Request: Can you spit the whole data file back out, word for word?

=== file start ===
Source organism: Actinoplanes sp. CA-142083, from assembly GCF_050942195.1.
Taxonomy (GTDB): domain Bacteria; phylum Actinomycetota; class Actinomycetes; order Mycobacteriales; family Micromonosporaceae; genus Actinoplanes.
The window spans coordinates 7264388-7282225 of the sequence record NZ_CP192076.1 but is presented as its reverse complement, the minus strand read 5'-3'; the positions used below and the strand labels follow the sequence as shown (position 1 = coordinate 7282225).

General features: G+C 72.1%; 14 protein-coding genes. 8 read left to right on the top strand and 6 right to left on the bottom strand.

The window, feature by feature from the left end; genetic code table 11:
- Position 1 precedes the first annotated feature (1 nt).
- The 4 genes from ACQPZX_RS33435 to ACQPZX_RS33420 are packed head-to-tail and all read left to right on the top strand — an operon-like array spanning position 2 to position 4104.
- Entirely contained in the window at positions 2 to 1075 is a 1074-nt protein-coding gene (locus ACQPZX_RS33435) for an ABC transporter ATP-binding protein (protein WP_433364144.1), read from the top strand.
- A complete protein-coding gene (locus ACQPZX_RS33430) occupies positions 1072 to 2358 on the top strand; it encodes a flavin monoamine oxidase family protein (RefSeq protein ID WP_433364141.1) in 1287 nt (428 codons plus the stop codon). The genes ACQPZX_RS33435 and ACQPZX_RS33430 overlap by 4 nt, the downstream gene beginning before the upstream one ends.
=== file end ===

Source organism: Actinoplanes sp. CA-142083, from assembly GCF_050942195.1.
Taxonomy (GTDB): domain Bacteria; phylum Actinomycetota; class Actinomycetes; order Mycobacteriales; family Micromonosporaceae; genus Actinoplanes.
The window spans coordinates 7264388-7282225 of the sequence record NZ_CP192076.1 but is presented as its reverse complement, the minus strand read 5'-3'; the positions used below and the strand labels follow the sequence as shown (position 1 = coordinate 7282225).

General features: G+C 72.1%; 14 protein-coding genes. 8 read left to right on the top strand and 6 right to left on the bottom strand.

The window, feature by feature from the left end; genetic code table 11:
- Position 1 precedes the first annotated feature (1 nt).
- The 4 genes from ACQPZX_RS33435 to ACQPZX_RS33420 are packed head-to-tail and all read left to right on the top strand — an operon-like array spanning position 2 to position 4104.
- Entirely contained in the window at positions 2 to 1075 is a 1074-nt protein-coding gene (locus ACQPZX_RS33435) for an ABC transporter ATP-binding protein (protein WP_433364144.1), read from the top strand.
- A complete protein-coding gene (locus ACQPZX_RS33430) occupies positions 1072 to 2358 on the top strand; it encodes a flavin monoamine oxidase family protein (RefSeq protein ID WP_433364141.1) in 1287 nt (428 codons plus the stop codon). The genes ACQPZX_RS33435 and ACQPZX_RS33430 overlap by 4 nt, the downstream gene beginning before the upstream one ends.